The HTC HD7 was also included in our Video Compare Tool database. Check it out – the tool’s page includes a quick walkthrough on how to use it and what to look for.
The HTC HD7 has quad-band GSM/GPRS/EDGE support and dual-band 3G with HSPA (7.2Mbps downlink and 2Mbps uplink).
The local connectivity is covered by Wi-Fi b/g/n and Bluetooth 2.1 with A2DP. Bluetooth is currently limited as to what it can do – there’s no file transfer support.
Syncing with a computer is done with the Zune computer application. It’s the only way to transfer files directly between your computer and your HD7 – Windows Phone 7 doesn’t support Mass storage mode. Zune supports syncing over USB and Wi-Fi. There’s a Mac version of Zune in the works too. You can check our detailed review of the Zune software here.
There is a registry hack that enables Mass storage, which is relatively easy (you need to change 3 values in the registry) and since the WP7 internal folder structure is fairly straightforward you can easily browse for content. Anything you put on it, won’t be recognized by the phone itself.
Another syncing option is the cloud. SkyDrive is a free Microsoft service that gives you 25GB of cloud storage. You can even have your photos automatically uploaded as soon as you snap them.
Internet Explorer on Windows Phone 7 is the best mobile IE yet. But that doesn’t do it justice – it’s actually a huge leap forward compared to version 6. Coupled with the big screen of the HTC HD7, it will make you think twice before buying a tablet.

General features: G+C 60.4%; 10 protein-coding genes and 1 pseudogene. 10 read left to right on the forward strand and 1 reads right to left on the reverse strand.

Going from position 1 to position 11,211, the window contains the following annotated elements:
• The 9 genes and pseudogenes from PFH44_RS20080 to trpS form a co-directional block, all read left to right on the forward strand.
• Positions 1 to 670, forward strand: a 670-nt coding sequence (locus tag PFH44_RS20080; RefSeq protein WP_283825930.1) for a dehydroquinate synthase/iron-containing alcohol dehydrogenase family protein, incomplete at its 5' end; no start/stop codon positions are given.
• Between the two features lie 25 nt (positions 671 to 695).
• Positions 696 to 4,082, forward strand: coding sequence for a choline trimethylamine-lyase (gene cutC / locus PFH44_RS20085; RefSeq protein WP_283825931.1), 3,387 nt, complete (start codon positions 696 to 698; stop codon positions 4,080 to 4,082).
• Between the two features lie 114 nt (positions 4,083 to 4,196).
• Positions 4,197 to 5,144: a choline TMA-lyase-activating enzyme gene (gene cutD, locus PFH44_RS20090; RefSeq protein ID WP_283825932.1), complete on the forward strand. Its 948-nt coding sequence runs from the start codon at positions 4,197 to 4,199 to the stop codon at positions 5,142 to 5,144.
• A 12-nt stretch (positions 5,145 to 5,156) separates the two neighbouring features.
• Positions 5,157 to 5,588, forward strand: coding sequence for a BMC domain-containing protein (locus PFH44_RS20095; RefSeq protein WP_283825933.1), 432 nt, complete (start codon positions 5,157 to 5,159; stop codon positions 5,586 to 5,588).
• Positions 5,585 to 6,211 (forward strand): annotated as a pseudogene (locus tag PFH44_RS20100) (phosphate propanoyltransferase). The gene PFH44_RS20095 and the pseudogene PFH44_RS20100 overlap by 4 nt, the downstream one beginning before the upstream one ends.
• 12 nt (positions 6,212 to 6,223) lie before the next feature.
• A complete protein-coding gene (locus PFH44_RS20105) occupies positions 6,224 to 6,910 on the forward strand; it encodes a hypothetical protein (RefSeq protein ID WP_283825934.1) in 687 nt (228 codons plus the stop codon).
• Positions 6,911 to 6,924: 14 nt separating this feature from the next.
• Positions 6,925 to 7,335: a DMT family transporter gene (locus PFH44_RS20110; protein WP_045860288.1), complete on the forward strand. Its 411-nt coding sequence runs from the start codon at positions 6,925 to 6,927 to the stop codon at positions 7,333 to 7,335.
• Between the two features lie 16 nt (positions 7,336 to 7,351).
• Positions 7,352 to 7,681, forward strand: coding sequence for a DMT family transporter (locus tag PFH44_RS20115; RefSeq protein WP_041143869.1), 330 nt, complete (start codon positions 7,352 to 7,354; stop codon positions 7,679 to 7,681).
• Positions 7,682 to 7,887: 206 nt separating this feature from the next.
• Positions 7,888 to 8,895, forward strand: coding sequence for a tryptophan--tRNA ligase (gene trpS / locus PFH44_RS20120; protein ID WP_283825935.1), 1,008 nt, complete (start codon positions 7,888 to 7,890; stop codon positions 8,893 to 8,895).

Page rendering is perfect and fast, as are panning and scrolling. For zoom, you have double tap and pinch zoom. As an extra guide for navigation there’s the Find on page option. Flipping the phone in landscape orientation clears the onscreen controls and gives the whole screen to the webpage.
The browser can handle up to 6 tabs open at once. It’s a reasonable limit for a mobile device, but tab-lovers might be disappointed. Anyway, even with 6 tabs open the HTC HD7 zipped through webpages.
History and favorites are supported and you can even pin a favorite site to the homescreen. Another handy option is to let Bing suggest sites as you type in the URL and Internet Explorer will also suggest sites from the history.
There are some things missing though – Flash is one, but we were at least hoping for Silverlight, which didn’t work either. Saving files is problematic too – you can only save files that the OS can handle. Text reflow is another feature we missed – if you zoom in as much as possible to make fonts readable, you’ll have to pan left and right to read the text.
YouTube is obviously not supported and the current YouTube app is just a bookmark and nothing more. There are alternative browsers in the Marketplace but they still use IE for rendering (so they don’t have Flash or Silverlight either).
The 4.3” WVGA screen of the HD7 and its siblings (HD2, EVO 4G, Desire HD) is currently the biggest screen on a device that can be called a phone. The advantage is two-fold: you can zoom out to fit the entire page without the text getting too small (so you can read comfortably) and interactions are easy – no more hunting for that tiny link.